that the breeder expects you to pay top dollar for the privilege and snob appeal of owning one.
  • “Aggressive”–Most dogs are naturally protective, the extent depending on their breed and individual personalities. Why would anyone in their right
    mind deliberately breed dogs with unstable temperaments?
  • “Champion”–A dog becomes a breed champion by earning points defeating a specified number of other dogs of its breed in competition. A dog can have
    a whole wall full of blue ribbons, yet still not have earned a single point, let alone a championship title.
  • Grand Champion”–the AKC does not award a Grand Champion title. Some other registries do, such as the UKC, but make sure the breeder explains how and
    where that title was earned.
  • “Champion lines”–Almost all dogs have some champions in their pedigrees if you go a few generations back. Ideally, at least one parent and the majority
    of the dogs listed in the pedigree should have a championship or other title.
  • “Champion puppies”–Dogs cannot be shown towards a championship before they are six months old. Maybe the breeder means that the parents are champions.
    Maybe it means that you’d be better off buying from somebody that’s honest.
  • “OFA puppies”–OFA stands for Orthopedic Foundation for Animals, a registry that screens dogs for hip dysplasia. Dogs must be at least two years of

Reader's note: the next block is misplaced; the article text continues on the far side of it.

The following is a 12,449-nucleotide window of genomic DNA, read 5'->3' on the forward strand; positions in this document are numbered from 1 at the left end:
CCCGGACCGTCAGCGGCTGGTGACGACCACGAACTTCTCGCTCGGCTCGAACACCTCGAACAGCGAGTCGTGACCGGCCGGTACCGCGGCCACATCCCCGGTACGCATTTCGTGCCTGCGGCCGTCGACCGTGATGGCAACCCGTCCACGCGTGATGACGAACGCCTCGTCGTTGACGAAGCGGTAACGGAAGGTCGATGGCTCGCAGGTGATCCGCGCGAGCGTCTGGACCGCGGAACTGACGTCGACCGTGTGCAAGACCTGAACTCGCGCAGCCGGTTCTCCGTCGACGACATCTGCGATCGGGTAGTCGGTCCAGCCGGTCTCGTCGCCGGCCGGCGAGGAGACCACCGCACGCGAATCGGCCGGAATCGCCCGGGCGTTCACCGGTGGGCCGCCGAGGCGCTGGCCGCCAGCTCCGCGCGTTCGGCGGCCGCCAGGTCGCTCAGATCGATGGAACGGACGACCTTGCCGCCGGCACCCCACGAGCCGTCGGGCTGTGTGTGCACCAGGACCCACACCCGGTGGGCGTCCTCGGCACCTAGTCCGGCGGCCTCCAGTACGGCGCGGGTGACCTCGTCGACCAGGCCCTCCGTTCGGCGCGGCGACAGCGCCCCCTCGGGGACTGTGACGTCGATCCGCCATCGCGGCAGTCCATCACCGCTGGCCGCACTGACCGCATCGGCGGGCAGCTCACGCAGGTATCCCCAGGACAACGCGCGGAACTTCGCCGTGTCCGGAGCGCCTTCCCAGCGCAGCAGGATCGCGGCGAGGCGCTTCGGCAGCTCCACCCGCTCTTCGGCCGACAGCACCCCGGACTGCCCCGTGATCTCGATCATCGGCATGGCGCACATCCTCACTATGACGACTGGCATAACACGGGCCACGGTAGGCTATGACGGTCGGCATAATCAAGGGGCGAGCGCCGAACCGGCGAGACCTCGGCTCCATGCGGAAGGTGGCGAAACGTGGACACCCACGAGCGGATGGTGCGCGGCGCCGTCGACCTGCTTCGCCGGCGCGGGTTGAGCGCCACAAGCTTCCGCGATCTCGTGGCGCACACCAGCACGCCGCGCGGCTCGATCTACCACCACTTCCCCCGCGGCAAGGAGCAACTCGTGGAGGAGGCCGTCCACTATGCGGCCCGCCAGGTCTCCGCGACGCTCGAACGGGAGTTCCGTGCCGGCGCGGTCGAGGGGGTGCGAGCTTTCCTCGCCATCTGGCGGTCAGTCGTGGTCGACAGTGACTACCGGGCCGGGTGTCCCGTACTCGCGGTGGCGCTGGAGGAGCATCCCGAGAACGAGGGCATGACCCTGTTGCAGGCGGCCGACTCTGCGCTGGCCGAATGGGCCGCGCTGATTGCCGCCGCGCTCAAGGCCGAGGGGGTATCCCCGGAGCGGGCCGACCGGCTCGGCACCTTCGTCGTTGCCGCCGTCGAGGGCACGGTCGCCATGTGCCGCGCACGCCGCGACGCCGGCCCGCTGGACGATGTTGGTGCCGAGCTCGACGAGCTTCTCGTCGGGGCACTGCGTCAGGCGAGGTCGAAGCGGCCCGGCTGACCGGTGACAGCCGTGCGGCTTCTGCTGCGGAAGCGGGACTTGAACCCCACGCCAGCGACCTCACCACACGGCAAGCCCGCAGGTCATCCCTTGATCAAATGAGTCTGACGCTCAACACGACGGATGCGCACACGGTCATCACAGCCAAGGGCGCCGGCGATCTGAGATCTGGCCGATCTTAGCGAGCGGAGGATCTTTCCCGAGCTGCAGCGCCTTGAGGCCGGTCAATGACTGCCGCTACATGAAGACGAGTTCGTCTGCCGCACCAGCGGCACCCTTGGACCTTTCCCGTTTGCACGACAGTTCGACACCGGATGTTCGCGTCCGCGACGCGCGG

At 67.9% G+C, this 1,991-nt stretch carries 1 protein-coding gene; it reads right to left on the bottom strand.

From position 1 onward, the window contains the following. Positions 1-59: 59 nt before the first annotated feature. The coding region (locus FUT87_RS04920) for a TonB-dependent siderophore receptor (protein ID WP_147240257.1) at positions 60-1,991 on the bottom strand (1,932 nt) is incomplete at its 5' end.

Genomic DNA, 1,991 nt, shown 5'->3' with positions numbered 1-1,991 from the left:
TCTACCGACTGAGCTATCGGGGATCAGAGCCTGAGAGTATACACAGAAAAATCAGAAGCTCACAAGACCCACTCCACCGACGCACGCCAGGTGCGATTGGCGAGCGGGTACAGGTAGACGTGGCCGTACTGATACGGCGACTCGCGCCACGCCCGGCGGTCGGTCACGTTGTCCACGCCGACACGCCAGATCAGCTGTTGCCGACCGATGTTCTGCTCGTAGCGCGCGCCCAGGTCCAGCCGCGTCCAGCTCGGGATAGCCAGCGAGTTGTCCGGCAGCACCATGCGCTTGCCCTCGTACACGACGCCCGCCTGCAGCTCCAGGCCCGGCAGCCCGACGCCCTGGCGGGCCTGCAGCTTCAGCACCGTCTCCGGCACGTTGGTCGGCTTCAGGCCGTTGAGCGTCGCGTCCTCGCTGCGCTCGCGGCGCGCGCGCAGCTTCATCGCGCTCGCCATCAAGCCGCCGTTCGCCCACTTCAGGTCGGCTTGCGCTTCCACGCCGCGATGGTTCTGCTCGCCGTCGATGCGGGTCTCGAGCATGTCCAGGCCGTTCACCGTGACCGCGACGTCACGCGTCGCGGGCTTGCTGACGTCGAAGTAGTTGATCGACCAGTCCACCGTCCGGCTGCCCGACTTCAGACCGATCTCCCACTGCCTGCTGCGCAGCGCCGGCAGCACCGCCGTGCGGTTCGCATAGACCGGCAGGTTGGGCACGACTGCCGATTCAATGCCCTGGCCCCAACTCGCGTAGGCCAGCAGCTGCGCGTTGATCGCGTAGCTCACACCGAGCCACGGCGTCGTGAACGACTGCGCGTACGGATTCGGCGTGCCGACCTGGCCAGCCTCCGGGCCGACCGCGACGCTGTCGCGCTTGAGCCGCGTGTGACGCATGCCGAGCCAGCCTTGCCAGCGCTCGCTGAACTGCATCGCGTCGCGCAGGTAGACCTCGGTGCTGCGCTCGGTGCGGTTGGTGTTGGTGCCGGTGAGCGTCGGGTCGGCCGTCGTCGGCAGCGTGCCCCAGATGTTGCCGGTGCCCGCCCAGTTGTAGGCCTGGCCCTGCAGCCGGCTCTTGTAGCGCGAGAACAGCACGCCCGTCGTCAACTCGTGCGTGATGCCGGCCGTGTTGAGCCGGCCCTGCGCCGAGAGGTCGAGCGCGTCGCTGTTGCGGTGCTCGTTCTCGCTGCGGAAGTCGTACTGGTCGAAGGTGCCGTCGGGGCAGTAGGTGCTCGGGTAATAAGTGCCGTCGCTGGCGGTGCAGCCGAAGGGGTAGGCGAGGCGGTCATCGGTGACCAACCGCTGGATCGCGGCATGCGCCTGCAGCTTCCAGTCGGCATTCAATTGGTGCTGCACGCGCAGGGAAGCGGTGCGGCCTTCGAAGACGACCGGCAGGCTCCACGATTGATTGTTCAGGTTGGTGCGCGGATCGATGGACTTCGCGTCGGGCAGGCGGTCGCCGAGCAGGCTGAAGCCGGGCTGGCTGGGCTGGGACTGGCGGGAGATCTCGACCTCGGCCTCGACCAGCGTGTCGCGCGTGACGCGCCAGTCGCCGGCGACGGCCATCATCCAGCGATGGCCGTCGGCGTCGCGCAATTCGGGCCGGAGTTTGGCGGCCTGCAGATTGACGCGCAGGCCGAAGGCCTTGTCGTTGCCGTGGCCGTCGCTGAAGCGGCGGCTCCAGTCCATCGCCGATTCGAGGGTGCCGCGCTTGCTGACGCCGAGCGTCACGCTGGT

age to be screened. If a breeder claims that any dog younger than that has OFA numbers, run!
  • “Show quality”–What does the breeder mean by this? Expected to finish a championship fairly easily? No disqualifying faults? Has “perfect markings
    and is really cute?” Make sure you understand exactly what this means before you buy. By the way, unless you are serious about breeding and showing,
    there is nothing wrong with a dog that is “pet quality.”
  • “AKC registered (or just “AKC’)”–the AKC (American Kennel Club) is a registry that issues registration papers to dogs of the more than 140 breeds
    that are currently recognized, whose parents were also registered. While great to have (essential if you plan to show and breed), AKC registration
    is no guarantee of a dog’s quality, or of a breeder’s integrity. Other popular registries include the United Kennel Club (UKC) and the American
    Rare Breeds Association (ARBA), as well as breed-specific registries such as the Australian Shepherd Club of America (ASCA). However, there are
    some registries, such as the World Wide Kennel Club (WWKC), the Continental Kennel Club (CKC), the American Kennel Association (AKA), and the Federation
    of International Canines (FIC), whose sole purpose seems to be to provide papers to otherwise unregisterable dogs/”breeds.” Many of these so called